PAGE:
“In this setting, we can actually take creativity and suffuse it into the community in a unique manner,” Liu said in an introductory video that was played before he stepped on stage Thursday night. “Rather than segregate individuals into artists colonies isolated from society we actually embed artists within the community. The economic vibrancy of the state is going to be dependent on harnessing this creativity, this individual creativity, that we see on a daily basis. In a world where size matters less than innovation and speed and flexibility, we have the components to be a leader. It’s a matter of will and confidence that we can do so.”

After the lecture, Liu and I continued the discussion. So we have the setting, a beautiful state with rocky coasts and idyllic backcountry. What else do we need?

Liu made the case for Maine by invoking the current epitome of innovation central, Silicon Valley.

“We now recognize that putting only money and only technology into a space is not going to support an innovative community,” Liu told me. “Is there a reason why the San Francisco Bay area is such a hotbed for innovation? If you really look at it, all the intellectual firepower was on the East Coast when this all began.”

So why did the focus shift to California?

Stanford? I ask. Hewlett-Packard?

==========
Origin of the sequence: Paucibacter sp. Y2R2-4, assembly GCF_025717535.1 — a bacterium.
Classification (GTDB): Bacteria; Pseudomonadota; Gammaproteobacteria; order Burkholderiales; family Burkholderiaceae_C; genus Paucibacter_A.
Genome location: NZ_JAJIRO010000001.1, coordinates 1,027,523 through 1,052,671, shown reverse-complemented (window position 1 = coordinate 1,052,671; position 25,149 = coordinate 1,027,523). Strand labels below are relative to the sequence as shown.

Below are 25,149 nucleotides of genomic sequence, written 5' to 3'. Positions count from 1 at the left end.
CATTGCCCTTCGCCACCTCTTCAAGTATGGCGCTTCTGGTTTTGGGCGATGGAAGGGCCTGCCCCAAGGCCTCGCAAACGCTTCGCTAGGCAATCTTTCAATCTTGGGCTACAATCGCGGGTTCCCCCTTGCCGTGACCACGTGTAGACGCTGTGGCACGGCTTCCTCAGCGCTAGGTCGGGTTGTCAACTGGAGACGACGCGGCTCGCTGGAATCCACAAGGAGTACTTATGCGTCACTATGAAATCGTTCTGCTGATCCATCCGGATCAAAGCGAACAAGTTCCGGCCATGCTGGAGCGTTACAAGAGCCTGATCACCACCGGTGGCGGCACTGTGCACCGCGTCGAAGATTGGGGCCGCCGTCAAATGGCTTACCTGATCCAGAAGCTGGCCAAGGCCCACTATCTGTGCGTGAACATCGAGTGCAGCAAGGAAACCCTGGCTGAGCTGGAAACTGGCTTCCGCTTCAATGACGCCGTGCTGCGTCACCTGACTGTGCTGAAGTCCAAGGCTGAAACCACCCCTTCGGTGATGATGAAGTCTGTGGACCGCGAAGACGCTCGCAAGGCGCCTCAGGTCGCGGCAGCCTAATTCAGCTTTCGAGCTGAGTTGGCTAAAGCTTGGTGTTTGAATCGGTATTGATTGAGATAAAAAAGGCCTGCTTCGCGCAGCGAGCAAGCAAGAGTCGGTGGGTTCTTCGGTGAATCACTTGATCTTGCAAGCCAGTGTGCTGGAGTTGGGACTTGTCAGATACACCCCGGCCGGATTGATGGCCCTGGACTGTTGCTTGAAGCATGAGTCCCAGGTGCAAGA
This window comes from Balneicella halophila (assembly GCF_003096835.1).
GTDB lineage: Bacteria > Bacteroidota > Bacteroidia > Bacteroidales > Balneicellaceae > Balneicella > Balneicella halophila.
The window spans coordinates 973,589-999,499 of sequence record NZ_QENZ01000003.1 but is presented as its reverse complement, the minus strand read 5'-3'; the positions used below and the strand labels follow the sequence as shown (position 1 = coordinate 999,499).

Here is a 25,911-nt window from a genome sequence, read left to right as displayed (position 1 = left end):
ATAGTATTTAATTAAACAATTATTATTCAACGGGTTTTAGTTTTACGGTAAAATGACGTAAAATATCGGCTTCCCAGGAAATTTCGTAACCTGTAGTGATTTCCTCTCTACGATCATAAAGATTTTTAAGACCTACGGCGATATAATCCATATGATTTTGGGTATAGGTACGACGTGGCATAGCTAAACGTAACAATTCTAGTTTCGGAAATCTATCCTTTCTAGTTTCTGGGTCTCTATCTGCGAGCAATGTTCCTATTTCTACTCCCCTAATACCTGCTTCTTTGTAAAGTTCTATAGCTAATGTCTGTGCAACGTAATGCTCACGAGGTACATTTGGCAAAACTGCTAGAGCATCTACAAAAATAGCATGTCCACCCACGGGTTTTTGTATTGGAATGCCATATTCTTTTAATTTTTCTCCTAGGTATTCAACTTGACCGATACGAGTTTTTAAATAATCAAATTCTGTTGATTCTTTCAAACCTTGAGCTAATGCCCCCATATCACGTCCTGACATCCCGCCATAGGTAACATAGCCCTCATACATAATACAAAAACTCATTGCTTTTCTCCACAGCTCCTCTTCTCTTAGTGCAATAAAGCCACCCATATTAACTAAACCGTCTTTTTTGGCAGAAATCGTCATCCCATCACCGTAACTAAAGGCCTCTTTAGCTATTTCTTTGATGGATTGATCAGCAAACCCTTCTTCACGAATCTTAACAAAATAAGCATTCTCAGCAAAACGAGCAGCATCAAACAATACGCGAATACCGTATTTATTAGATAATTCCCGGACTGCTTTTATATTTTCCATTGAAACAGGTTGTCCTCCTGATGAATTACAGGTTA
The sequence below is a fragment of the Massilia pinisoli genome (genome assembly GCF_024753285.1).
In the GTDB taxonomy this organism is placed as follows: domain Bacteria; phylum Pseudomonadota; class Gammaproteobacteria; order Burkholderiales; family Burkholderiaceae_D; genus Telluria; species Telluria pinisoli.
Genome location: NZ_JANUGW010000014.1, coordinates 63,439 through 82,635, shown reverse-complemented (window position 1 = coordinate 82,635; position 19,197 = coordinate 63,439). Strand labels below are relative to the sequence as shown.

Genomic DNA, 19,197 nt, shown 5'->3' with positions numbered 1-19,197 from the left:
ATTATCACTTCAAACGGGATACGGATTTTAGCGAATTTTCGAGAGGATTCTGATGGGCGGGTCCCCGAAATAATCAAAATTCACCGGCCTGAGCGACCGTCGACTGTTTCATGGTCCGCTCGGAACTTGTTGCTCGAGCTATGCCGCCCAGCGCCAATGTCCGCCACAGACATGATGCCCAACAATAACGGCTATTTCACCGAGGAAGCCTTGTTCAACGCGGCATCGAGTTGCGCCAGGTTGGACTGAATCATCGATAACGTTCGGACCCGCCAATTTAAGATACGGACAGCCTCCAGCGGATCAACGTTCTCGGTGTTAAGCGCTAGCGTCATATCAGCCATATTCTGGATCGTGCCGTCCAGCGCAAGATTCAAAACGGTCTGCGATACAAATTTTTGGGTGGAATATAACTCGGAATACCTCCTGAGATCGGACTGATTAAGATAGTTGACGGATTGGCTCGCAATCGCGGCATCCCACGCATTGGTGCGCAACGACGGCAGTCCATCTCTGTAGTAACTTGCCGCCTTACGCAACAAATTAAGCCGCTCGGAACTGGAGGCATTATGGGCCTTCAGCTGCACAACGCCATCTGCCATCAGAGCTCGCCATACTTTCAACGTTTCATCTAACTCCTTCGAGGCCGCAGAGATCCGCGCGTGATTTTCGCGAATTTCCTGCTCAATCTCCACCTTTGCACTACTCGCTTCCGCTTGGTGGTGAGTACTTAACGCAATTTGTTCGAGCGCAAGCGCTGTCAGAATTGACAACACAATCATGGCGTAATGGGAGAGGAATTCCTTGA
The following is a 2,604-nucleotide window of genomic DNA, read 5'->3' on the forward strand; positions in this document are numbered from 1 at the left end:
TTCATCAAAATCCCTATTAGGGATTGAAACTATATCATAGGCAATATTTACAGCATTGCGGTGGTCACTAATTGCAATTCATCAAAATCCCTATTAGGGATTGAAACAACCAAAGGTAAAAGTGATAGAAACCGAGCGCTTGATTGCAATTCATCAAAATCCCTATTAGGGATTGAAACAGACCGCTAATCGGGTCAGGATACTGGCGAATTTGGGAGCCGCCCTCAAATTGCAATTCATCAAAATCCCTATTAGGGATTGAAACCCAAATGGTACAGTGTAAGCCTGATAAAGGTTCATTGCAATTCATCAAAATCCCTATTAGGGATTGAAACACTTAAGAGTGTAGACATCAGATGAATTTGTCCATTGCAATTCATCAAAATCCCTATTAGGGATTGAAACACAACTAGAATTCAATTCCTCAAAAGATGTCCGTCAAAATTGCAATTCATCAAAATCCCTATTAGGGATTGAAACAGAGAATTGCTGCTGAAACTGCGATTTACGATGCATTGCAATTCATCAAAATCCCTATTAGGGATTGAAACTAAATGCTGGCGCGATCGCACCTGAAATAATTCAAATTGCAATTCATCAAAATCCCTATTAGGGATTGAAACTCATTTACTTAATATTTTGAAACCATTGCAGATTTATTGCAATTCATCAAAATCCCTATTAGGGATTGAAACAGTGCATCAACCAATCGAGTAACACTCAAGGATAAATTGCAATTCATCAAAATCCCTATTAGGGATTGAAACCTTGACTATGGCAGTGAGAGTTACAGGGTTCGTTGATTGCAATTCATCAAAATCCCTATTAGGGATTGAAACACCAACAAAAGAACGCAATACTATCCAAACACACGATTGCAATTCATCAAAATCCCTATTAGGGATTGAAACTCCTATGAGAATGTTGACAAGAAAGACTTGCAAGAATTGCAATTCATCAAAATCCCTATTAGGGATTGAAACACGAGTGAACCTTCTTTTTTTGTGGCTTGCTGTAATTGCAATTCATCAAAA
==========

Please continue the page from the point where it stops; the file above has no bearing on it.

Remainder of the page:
They played a part, but the underlying element that made it all possible…

“Lifestyle,” said Liu, who studied at Stanford between 1969 and 1973. “It was the willingness and the excitement of people buzzing with interest to live in that space — and, quite frankly, I see that in Portland.”

When Liu was at Stanford earning a B.S. in chemistry and psychology, as well as his M.D., he said the area was nothing but orchards.

“This was a no place,” he said. “That’s why I absolutely would refute anybody who says it’s hopeless to start things in Portland or in Maine — that only Boston is the place. That’s fallacious.”

The question really should be: “Is there an environment that supports this kind of freewheeling creativity?”

Elements necessary to create the right environment, he said, are an acceptance and willingness to take risks and, by extension, the embrace of failure as a real option. However, he went out of his way to drive home one point: There must be “a hard-nosed acceptance of Darwinian selection.”

“When the first innovators came about it wasn’t because of some welfare for innovators,” Liu said. “They fought it out in the free market.”

There also has to be an acceptance of people from different backgrounds.

“That’s what Silicon Valley is all about,” he said. “Okay, so you’re a geek, doing something really weird? Who cares. You have no connections? Who cares. You’re not from Harvard? Who cares. Get my drift? I think Maine has that potential if we can go back to some of the fundamentals.”

You can watch Dr. Liu’s introductory video produced for this event: